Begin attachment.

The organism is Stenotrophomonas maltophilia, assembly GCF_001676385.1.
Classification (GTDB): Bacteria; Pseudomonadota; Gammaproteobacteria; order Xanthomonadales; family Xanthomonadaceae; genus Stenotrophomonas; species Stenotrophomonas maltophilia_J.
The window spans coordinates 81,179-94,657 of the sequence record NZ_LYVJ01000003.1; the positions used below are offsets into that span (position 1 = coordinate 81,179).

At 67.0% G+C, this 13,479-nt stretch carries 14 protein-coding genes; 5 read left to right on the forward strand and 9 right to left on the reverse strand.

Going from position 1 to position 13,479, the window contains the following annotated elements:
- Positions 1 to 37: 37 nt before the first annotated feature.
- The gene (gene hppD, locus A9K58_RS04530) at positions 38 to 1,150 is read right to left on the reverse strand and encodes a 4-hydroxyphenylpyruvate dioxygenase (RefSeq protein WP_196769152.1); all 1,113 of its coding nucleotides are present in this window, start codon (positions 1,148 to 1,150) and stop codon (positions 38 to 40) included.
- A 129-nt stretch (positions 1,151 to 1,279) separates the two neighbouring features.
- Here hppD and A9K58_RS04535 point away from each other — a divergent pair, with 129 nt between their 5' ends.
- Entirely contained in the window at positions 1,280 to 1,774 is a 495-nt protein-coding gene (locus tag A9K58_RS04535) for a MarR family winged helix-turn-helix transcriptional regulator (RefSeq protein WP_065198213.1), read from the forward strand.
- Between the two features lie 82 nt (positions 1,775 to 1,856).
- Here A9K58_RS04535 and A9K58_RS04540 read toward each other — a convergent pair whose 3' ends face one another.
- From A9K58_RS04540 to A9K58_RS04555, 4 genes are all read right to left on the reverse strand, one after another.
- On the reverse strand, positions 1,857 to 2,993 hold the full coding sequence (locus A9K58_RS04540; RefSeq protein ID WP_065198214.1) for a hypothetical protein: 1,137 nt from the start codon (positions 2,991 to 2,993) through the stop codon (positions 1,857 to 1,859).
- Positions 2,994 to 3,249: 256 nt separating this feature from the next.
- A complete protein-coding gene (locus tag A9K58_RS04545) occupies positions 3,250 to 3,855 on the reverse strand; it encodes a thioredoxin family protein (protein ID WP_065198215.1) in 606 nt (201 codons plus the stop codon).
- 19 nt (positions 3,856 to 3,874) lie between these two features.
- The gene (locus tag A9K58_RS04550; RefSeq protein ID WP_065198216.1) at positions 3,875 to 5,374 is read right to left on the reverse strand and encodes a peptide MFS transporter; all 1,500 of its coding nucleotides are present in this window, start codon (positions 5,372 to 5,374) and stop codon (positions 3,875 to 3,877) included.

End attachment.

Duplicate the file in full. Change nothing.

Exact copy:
The organism is Stenotrophomonas maltophilia, assembly GCF_001676385.1.
Classification (GTDB): Bacteria; Pseudomonadota; Gammaproteobacteria; order Xanthomonadales; family Xanthomonadaceae; genus Stenotrophomonas; species Stenotrophomonas maltophilia_J.
The window spans coordinates 81,179-94,657 of the sequence record NZ_LYVJ01000003.1; the positions used below are offsets into that span (position 1 = coordinate 81,179).

At 67.0% G+C, this 13,479-nt stretch carries 14 protein-coding genes; 5 read left to right on the forward strand and 9 right to left on the reverse strand.

Going from position 1 to position 13,479, the window contains the following annotated elements:
- Positions 1 to 37: 37 nt before the first annotated feature.
- The gene (gene hppD, locus A9K58_RS04530) at positions 38 to 1,150 is read right to left on the reverse strand and encodes a 4-hydroxyphenylpyruvate dioxygenase (RefSeq protein WP_196769152.1); all 1,113 of its coding nucleotides are present in this window, start codon (positions 1,148 to 1,150) and stop codon (positions 38 to 40) included.
- A 129-nt stretch (positions 1,151 to 1,279) separates the two neighbouring features.
- Here hppD and A9K58_RS04535 point away from each other — a divergent pair, with 129 nt between their 5' ends.
- Entirely contained in the window at positions 1,280 to 1,774 is a 495-nt protein-coding gene (locus tag A9K58_RS04535) for a MarR family winged helix-turn-helix transcriptional regulator (RefSeq protein WP_065198213.1), read from the forward strand.
- Between the two features lie 82 nt (positions 1,775 to 1,856).
- Here A9K58_RS04535 and A9K58_RS04540 read toward each other — a convergent pair whose 3' ends face one another.
- From A9K58_RS04540 to A9K58_RS04555, 4 genes are all read right to left on the reverse strand, one after another.
- On the reverse strand, positions 1,857 to 2,993 hold the full coding sequence (locus A9K58_RS04540; RefSeq protein ID WP_065198214.1) for a hypothetical protein: 1,137 nt from the start codon (positions 2,991 to 2,993) through the stop codon (positions 1,857 to 1,859).
- Positions 2,994 to 3,249: 256 nt separating this feature from the next.
- A complete protein-coding gene (locus tag A9K58_RS04545) occupies positions 3,250 to 3,855 on the reverse strand; it encodes a thioredoxin family protein (protein ID WP_065198215.1) in 606 nt (201 codons plus the stop codon).
- 19 nt (positions 3,856 to 3,874) lie between these two features.
- The gene (locus tag A9K58_RS04550; RefSeq protein ID WP_065198216.1) at positions 3,875 to 5,374 is read right to left on the reverse strand and encodes a peptide MFS transporter; all 1,500 of its coding nucleotides are present in this window, start codon (positions 5,372 to 5,374) and stop codon (positions 3,875 to 3,877) included.